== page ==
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Hungary's Orban retains two-thirds legislative majority

Hungary's Prime Minister Viktor Orban retained his controlling two-thirds majority in parliament following last week's election, a final ballot count revealed early Sunday, giving him free legislative rein for the next four years. "(Orban's ruling) Fidesz party won a two-thirds parliamentary majority at the April 6 election," a statement published by state news agency MTI read, although the results can still be appealed. The result was based on 99.99 percent of votes counted by the national election office, MTI said. pmu/pvh

Hungary's Orban retains two-thirds legislative majority

Hungary's Prime Minister Viktor Orban retained his controlling two-thirds majority in parliament following last week's election, a final ballot count revealed early Sunday, giving him free legislative rein for the next four years. "(Orban's ruling) Fidesz party won a two-thirds parliamentary majority at the April 6 election," a statement published by state news agency MTI read, although the results can still be appealed. The result was based on 99.99 percent of votes counted by the national election office, MTI said. pmu/pvh

Orban had 'undue advantage' in Hungary vote

Hungary's Prime Minister Viktor Orban had an "undue advantage" as he romped to victory in weekend elections, thanks to amended election rules and one-sided media coverage, international election observers said Monday. In general elections on Sunday, Orban and his centre-right Fidesz party won 44.5 percent of the vote, far ahead of the 26 percent taken by the fractious centre-left alliance.

Hungary's Viktor Orban: a strongman who hates to lose

Re-elected Hungarian Prime Minister Viktor Orban, the shaggy-haired student dissident turned clean-cut strongman, hates coming second. "He doesn't like losing," Aniko Levai, Orban's wife and cookbook-writing mother of his five children, confided to a women's magazine recently. And while his beloved Hungarian football team seldom wins, Orban usually does -- as was the case on Sunday when his party cruised to victory.

Hungary opposition seeks to prove polls wrong

The chief candidate of Hungary's rickety centre-left opposition alliance predicted Saturday on the eve of elections that he would defy the opinion polls and defeat Prime Minister Viktor Orban. "I don't care about the polls, people are afraid of expressing their views," Attila Mesterhazy, head of the Socialist party and the alliance's joint candidate for premier, told AFP. "I believe I will be prime minister in a few days," Mesterhazy said at a rally of around 200 people in a communist-era housing estate in the capital Budapest.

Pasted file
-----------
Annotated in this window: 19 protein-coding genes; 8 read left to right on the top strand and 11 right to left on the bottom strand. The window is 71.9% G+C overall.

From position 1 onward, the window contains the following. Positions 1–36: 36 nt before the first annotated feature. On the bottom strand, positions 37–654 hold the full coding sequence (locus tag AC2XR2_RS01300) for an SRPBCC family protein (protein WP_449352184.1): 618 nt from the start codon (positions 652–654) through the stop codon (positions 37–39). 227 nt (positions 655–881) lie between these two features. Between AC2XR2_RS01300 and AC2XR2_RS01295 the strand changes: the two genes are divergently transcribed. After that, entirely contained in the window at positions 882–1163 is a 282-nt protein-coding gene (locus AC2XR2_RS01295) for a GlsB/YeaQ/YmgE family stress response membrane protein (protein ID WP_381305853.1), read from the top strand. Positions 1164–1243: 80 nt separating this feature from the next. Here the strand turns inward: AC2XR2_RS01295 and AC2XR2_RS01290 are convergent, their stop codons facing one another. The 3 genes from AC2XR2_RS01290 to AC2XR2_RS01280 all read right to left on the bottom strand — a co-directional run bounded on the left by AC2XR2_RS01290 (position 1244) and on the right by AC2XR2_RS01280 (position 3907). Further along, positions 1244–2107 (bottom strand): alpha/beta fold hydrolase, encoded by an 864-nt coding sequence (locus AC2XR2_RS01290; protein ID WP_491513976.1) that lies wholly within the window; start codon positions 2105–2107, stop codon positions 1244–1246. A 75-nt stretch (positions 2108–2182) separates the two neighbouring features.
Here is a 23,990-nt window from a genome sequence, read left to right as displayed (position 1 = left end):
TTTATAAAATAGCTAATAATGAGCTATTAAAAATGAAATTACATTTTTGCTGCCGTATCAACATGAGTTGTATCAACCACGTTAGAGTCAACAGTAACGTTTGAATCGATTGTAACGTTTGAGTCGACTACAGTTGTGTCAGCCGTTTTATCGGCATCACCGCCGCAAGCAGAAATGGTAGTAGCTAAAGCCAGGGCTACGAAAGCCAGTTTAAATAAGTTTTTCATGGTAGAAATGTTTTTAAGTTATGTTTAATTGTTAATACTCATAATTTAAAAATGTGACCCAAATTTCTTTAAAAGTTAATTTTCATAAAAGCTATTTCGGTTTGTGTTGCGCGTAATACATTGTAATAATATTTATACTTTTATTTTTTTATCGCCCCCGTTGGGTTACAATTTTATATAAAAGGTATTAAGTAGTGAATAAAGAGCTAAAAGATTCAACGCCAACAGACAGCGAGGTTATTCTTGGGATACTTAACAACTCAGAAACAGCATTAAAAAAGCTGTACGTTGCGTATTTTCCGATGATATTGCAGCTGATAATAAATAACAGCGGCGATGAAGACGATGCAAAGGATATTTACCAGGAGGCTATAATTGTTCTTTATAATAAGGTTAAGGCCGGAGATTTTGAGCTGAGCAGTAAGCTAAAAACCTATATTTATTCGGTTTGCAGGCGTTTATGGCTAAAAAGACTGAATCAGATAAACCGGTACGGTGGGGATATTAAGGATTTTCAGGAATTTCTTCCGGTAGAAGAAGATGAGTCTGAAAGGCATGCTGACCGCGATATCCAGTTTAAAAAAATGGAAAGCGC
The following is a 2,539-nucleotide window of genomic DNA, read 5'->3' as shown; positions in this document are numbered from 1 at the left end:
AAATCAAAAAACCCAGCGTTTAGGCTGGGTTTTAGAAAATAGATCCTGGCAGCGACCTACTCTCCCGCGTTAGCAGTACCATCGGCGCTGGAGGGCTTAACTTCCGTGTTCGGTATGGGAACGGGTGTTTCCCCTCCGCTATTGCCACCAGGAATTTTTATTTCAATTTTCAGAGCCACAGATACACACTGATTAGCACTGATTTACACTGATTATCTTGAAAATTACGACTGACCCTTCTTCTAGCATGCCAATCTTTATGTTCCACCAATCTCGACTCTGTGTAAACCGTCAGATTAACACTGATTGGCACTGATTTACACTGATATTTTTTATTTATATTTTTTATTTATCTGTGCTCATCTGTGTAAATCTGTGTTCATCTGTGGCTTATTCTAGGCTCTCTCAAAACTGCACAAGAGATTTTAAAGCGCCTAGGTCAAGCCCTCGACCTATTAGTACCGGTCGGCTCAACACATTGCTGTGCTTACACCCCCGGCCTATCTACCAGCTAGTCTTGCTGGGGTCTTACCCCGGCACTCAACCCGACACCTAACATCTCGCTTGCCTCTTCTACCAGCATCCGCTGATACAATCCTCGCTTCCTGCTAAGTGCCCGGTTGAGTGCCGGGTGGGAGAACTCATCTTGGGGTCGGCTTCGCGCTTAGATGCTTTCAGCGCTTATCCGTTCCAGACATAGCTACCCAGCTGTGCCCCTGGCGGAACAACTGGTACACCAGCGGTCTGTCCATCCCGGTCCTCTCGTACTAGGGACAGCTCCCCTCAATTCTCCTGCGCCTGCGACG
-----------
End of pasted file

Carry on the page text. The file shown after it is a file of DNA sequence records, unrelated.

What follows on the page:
From communism to Orban, Hungary at a glance

Hungarians will vote in a general election Sunday, with Prime Minister Viktor Orban expected to romp to victory after a rollercoaster four years that have seen him labelled both despot and saviour. Herewith some key facts about the landlocked central European country, smaller than Greece but bigger than Ireland, bordering seven countries including Austria to the west and Romania and Ukraine to the east.

Orban banks on Hungary's 'fairy tale' economy for re-election

As Hungarian Prime Minister Viktor Orban runs for re-election next weekend he has been trumpeting an economy that appears to be doing rather well -- at first glance. The central European former communist country emerged from recession last year, with output expanding a healthy 1.2 percent and forecast to grow by 2.0 percent in 2014. Unemployment, at 8.9 percent, is at a five-year low while inflation -- in 2012 one of the highest in the European Union -- has slowed to levels not seen for more than four decades.

PM Orban's home village speaks volumes about Hungary

For both critics and fans of Hungarian Prime Minister Viktor Orban, the village where he grew up says a lot about the man tipped to be re-elected early next month and his style of government. Since Orban swept to power in 2010, neat and tidy Felcsut, nestled in the rolling hills of Transdanubia in central Hungary has undergone a metamorphosis. Its schools, church and houses have all been spruced up, the streets are spotless and Felcsut, population 1,750, sports a brand new cultural centre since February.

Hungary to ignore critics with landslide for Orban

By Gergely Szakacs and Christian Lowe BATONYTERENYE, Hungary (Reuters) - Barring a major upset, Hungarians will enthusiastically re-elect Prime Minister Viktor Orban and his Fidesz party for another term in April. To outsiders who see an authoritarian troublemaker, the expected landslide looks odd. Not to those who know what motivates him.

Hungary opposition scraps rally due to weather

Hungary's opposition, trailing badly behind Prime Minister Viktor Orban's Fidesz party, suffered a fresh blow on Saturday when high winds forced it to scrap a major pre-election rally. With weeks before a poll Orban said would be "destiny-deciding", organisers called off the demonstration, which had been expected to draw tens of thousands to central Budapest. Organisers had hoped the rally would provide a boost to the so-called "government-changing" alliance of centre-left parties in its troubled bid to oust the governing right-wing Fidesz party in the April 6 vote.
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